Action Action cuts ‘Fabric’ to Cleveland’s ‘Fashion’

Seth Roy

Action Action: The coolest shoeless band in indie rock. Catch their show at Cleveland’s Grog Shop.

Credit: Beth Rankin

“I have ADD,” said Mark Thomas Kluepfel, the lead singer and mastermind behind synth-pop rock group Action Action. He was in a southern California fast food restaurant.

He ordered grilled cheese and fries and then came back to the phone.

Kluepfel’s ADD could possibly explain why he left his former gig as the frontman for indie rock band The Reunion Show.

“The Reunion Show was a bit fabricated,” he said. They “didn’t allow me to grow.”

His old band limited his creativity. They didn’t like the darker sound that Kluepfel was getting into.

“I was devoting so much time to them,” he said. “And I wasn’t getting anything out of it.”

Kluepfel had Action Action’s first album written while he was still in The Reunion Show. He recorded the album with Adam Manning and Clarke Foley, both formerly of the pop-punk band Count the Stars, and former The Reunion Show band mate Skully.

Since recording, Manning and Foley are still with the band, while Skully has been replaced by Dan Leo. Skully is working behind the scenes now, opting to spend more time with his friends and family.

He “saw an opportunity and took it,” Kluepfel said. “I was a little heartbroken.”

Kluepfel named his new project Action Action for a number of reasons.

“‘Action is the enemy of thought,’” he said, quoting a friend. “Actions speak louder than words.”

He described his band and record as being “bipolar.”

The album title, Don’t Cut Your Fabric to This Year’s Fashion, is a quote from a Gene Hackman interview in the bonus features of The Royal Tenenbaums DVD.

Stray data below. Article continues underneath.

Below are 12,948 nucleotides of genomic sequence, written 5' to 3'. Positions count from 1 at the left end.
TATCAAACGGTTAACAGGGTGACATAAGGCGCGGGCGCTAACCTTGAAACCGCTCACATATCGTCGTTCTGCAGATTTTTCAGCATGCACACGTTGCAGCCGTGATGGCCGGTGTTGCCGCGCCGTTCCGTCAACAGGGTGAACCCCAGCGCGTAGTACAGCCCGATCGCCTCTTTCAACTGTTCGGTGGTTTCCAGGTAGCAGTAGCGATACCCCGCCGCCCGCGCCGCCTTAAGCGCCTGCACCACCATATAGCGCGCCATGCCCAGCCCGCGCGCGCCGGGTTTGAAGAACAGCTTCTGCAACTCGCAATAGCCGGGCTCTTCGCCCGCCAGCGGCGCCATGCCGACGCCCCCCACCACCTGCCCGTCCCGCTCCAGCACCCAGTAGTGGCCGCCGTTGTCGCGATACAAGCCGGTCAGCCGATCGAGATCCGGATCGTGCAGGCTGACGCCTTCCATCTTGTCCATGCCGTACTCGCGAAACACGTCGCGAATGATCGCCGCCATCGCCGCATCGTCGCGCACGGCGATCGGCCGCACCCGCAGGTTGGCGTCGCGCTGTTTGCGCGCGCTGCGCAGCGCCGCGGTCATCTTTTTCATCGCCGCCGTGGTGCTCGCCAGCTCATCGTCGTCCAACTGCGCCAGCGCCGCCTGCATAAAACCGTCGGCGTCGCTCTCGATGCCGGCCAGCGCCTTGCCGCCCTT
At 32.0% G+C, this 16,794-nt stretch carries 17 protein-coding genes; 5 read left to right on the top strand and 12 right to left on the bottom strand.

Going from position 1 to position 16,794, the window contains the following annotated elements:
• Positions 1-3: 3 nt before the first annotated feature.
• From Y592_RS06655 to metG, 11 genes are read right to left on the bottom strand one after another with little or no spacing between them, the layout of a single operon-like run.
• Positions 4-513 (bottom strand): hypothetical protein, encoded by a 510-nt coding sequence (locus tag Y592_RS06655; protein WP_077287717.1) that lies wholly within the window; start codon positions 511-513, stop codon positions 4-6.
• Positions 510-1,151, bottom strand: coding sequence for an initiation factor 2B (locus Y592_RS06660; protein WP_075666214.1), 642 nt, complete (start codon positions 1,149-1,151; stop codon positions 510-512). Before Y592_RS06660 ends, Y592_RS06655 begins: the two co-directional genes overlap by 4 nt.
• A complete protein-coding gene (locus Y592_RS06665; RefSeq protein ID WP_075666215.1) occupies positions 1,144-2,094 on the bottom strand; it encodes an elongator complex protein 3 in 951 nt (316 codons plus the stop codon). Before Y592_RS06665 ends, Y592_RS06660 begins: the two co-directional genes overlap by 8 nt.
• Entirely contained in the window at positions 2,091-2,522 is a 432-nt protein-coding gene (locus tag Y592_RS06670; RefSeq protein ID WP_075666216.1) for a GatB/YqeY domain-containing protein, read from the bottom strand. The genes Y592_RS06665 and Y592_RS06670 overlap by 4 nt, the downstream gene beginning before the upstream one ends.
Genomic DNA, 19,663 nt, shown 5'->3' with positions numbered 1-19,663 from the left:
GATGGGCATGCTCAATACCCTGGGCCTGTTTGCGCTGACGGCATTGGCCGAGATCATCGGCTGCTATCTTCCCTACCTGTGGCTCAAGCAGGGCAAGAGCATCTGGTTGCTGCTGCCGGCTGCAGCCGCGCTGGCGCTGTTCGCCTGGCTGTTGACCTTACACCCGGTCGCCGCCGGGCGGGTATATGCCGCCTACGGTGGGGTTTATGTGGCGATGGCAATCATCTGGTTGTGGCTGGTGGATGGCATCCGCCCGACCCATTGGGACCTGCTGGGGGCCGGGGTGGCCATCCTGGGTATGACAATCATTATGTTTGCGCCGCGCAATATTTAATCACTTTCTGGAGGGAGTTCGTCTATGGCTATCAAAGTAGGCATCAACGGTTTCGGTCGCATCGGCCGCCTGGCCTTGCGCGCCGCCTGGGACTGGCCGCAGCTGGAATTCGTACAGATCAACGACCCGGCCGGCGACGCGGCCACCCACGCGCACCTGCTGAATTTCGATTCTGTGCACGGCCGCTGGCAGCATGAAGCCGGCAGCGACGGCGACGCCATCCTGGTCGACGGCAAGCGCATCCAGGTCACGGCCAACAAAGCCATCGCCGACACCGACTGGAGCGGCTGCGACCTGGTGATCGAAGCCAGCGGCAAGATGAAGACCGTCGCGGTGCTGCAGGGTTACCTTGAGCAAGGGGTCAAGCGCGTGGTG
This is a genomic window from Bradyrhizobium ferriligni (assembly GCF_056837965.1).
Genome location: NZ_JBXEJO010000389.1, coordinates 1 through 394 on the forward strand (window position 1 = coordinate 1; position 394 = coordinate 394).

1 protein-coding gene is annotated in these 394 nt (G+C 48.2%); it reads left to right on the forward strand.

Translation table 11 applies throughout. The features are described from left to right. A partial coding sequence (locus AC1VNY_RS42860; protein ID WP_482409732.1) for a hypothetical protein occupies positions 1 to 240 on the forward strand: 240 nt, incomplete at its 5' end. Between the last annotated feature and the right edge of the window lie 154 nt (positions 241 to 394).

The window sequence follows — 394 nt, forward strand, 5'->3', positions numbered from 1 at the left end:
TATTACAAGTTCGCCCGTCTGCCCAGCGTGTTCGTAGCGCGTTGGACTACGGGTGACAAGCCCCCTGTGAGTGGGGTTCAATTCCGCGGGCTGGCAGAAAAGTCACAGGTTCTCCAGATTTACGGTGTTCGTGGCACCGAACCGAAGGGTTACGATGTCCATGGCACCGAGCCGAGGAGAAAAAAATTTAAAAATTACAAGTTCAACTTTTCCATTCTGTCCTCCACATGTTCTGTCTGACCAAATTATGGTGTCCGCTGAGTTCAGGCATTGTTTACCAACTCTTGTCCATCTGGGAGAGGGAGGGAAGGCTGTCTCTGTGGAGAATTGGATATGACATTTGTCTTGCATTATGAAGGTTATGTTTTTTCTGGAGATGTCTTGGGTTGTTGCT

“Actually, I misquoted,” Kluepfel said. But “it was close.”

The album uses a lot of synthesizers and other instruments to achieve its dark sound.

“It’s a hard album to recreate,” he said. “We’re doing our best. We’re a little bit more rock-oriented live.”

Don’t Cut Your Fabric delves into many different topics, from taking drugs to having various relationships with different people.

“It’s not necessarily a themed album,” Kluepfel said.

He is influenced by a number of things, from other music to movies. However, he is cynical of the music put out today.

“I’m a little burnt out on music these days,” Kluepfel said. “People aren’t writing albums anymore, just singles.”

With Action Action, Kluepfel finally gets to write the music that he wants to, and he likes doing it.

“If someone loves what they’re doing,” he said, “can it be crap?”

In Action Action’s case, the answer is “no.”

Contact pop arts reporter Seth Roy at sro[email protected].